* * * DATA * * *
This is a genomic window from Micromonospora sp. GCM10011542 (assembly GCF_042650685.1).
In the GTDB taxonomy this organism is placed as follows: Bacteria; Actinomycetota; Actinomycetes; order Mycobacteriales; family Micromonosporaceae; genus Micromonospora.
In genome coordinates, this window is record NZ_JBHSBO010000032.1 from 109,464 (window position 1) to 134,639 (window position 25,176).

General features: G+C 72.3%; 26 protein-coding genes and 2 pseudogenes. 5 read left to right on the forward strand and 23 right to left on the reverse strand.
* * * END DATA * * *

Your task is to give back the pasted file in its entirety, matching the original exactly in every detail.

This is a genomic window from Micromonospora sp. GCM10011542 (assembly GCF_042650685.1).
In the GTDB taxonomy this organism is placed as follows: Bacteria; Actinomycetota; Actinomycetes; order Mycobacteriales; family Micromonosporaceae; genus Micromonospora.
In genome coordinates, this window is record NZ_JBHSBO010000032.1 from 109,464 (window position 1) to 134,639 (window position 25,176).

General features: G+C 72.3%; 26 protein-coding genes and 2 pseudogenes. 5 read left to right on the forward strand and 23 right to left on the reverse strand.